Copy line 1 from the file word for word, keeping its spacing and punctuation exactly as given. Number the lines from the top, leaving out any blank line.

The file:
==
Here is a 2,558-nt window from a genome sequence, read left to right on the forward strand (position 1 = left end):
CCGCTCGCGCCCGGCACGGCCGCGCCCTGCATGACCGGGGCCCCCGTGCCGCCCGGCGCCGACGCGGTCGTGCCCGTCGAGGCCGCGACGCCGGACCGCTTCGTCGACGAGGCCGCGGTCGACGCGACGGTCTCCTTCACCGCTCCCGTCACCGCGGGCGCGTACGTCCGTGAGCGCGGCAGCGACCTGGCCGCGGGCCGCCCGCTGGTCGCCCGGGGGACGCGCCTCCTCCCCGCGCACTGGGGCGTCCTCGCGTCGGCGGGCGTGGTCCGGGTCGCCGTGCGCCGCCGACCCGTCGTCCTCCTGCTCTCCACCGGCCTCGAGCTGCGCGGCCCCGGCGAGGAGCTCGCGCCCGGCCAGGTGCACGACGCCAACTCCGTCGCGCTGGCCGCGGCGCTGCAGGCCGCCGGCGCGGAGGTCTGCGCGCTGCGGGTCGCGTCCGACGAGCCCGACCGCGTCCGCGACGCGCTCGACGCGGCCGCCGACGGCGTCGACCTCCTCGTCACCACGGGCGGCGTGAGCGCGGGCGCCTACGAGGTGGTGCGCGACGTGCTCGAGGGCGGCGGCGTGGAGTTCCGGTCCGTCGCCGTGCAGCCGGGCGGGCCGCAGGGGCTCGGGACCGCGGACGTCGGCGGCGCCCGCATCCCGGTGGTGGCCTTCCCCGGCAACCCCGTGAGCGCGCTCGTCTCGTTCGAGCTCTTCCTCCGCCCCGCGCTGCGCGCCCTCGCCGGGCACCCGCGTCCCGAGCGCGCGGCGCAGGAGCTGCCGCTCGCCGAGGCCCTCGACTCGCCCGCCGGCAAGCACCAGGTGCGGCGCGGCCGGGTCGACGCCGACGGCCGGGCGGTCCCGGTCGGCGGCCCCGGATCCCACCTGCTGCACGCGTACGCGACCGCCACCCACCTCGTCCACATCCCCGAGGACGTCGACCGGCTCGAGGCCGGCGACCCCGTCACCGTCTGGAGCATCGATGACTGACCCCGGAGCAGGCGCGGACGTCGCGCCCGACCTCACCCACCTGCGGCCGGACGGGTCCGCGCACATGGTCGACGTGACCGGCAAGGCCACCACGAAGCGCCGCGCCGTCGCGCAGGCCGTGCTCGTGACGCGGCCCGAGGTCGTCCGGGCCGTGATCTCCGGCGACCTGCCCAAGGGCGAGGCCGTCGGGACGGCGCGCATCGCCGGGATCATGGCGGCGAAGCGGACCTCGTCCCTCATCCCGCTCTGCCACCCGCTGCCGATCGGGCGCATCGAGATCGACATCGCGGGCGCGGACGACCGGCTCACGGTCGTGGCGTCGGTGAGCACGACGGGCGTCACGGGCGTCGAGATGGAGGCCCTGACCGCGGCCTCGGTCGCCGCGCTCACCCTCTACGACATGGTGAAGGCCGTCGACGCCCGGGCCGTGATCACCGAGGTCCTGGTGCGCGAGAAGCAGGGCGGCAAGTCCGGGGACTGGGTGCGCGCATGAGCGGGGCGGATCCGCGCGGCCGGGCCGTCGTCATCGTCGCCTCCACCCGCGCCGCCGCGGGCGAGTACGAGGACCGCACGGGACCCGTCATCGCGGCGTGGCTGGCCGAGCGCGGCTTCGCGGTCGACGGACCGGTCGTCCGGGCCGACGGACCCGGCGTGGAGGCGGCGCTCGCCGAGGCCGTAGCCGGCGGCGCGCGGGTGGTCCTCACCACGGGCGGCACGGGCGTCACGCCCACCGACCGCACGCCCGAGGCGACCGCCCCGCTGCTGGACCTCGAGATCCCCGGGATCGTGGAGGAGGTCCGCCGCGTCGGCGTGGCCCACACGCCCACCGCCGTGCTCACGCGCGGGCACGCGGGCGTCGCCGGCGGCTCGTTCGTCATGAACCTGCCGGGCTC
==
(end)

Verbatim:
Here is a 2,558-nt window from a genome sequence, read left to right on the forward strand (position 1 = left end):